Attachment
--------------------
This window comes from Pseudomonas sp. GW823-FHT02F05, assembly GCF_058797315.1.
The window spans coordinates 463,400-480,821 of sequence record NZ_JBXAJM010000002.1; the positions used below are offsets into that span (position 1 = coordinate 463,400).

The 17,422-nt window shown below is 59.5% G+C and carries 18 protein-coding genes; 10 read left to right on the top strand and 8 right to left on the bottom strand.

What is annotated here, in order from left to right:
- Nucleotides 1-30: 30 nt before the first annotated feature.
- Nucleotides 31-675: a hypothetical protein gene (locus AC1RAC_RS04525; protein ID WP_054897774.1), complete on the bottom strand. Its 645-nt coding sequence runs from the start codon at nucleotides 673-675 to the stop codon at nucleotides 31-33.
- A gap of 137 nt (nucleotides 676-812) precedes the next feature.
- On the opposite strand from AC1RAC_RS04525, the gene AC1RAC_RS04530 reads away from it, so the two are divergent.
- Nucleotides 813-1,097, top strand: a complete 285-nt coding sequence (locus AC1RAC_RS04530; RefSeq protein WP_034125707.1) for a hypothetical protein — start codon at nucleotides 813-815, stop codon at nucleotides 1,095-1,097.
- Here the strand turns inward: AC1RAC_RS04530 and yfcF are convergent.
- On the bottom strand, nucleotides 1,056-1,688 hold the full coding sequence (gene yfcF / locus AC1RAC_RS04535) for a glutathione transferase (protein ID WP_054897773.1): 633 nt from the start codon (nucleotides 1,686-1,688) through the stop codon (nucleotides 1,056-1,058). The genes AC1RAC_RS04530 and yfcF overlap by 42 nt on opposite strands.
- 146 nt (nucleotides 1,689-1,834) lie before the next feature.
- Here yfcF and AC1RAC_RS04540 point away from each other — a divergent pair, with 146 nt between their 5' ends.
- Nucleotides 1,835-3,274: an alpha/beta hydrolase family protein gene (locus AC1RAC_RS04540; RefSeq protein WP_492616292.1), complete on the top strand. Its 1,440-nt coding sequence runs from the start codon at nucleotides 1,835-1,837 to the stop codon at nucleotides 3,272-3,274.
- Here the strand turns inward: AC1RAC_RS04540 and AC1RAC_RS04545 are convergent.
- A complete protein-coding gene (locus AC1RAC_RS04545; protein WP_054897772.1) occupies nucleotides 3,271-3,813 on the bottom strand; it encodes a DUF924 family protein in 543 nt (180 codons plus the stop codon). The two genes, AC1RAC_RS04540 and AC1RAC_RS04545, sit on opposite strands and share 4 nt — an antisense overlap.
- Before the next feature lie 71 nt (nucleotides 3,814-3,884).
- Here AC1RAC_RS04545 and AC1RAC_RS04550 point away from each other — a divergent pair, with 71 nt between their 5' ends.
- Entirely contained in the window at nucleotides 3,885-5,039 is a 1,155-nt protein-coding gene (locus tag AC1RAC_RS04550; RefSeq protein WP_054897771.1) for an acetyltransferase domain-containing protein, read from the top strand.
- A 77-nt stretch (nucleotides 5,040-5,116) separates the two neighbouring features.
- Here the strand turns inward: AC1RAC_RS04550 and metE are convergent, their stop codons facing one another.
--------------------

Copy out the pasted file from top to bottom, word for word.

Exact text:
This window comes from Pseudomonas sp. GW823-FHT02F05, assembly GCF_058797315.1.
The window spans coordinates 463,400-480,821 of sequence record NZ_JBXAJM010000002.1; the positions used below are offsets into that span (position 1 = coordinate 463,400).

The 17,422-nt window shown below is 59.5% G+C and carries 18 protein-coding genes; 10 read left to right on the top strand and 8 right to left on the bottom strand.

What is annotated here, in order from left to right:
- Nucleotides 1-30: 30 nt before the first annotated feature.
- Nucleotides 31-675: a hypothetical protein gene (locus AC1RAC_RS04525; protein ID WP_054897774.1), complete on the bottom strand. Its 645-nt coding sequence runs from the start codon at nucleotides 673-675 to the stop codon at nucleotides 31-33.
- A gap of 137 nt (nucleotides 676-812) precedes the next feature.
- On the opposite strand from AC1RAC_RS04525, the gene AC1RAC_RS04530 reads away from it, so the two are divergent.
- Nucleotides 813-1,097, top strand: a complete 285-nt coding sequence (locus AC1RAC_RS04530; RefSeq protein WP_034125707.1) for a hypothetical protein — start codon at nucleotides 813-815, stop codon at nucleotides 1,095-1,097.
- Here the strand turns inward: AC1RAC_RS04530 and yfcF are convergent.
- On the bottom strand, nucleotides 1,056-1,688 hold the full coding sequence (gene yfcF / locus AC1RAC_RS04535) for a glutathione transferase (protein ID WP_054897773.1): 633 nt from the start codon (nucleotides 1,686-1,688) through the stop codon (nucleotides 1,056-1,058). The genes AC1RAC_RS04530 and yfcF overlap by 42 nt on opposite strands.
- 146 nt (nucleotides 1,689-1,834) lie before the next feature.
- Here yfcF and AC1RAC_RS04540 point away from each other — a divergent pair, with 146 nt between their 5' ends.
- Nucleotides 1,835-3,274: an alpha/beta hydrolase family protein gene (locus AC1RAC_RS04540; RefSeq protein WP_492616292.1), complete on the top strand. Its 1,440-nt coding sequence runs from the start codon at nucleotides 1,835-1,837 to the stop codon at nucleotides 3,272-3,274.
- Here the strand turns inward: AC1RAC_RS04540 and AC1RAC_RS04545 are convergent.
- A complete protein-coding gene (locus AC1RAC_RS04545; protein WP_054897772.1) occupies nucleotides 3,271-3,813 on the bottom strand; it encodes a DUF924 family protein in 543 nt (180 codons plus the stop codon). The two genes, AC1RAC_RS04540 and AC1RAC_RS04545, sit on opposite strands and share 4 nt — an antisense overlap.
- Before the next feature lie 71 nt (nucleotides 3,814-3,884).
- Here AC1RAC_RS04545 and AC1RAC_RS04550 point away from each other — a divergent pair, with 71 nt between their 5' ends.
- Entirely contained in the window at nucleotides 3,885-5,039 is a 1,155-nt protein-coding gene (locus tag AC1RAC_RS04550; RefSeq protein WP_054897771.1) for an acetyltransferase domain-containing protein, read from the top strand.
- A 77-nt stretch (nucleotides 5,040-5,116) separates the two neighbouring features.
- Here the strand turns inward: AC1RAC_RS04550 and metE are convergent, their stop codons facing one another.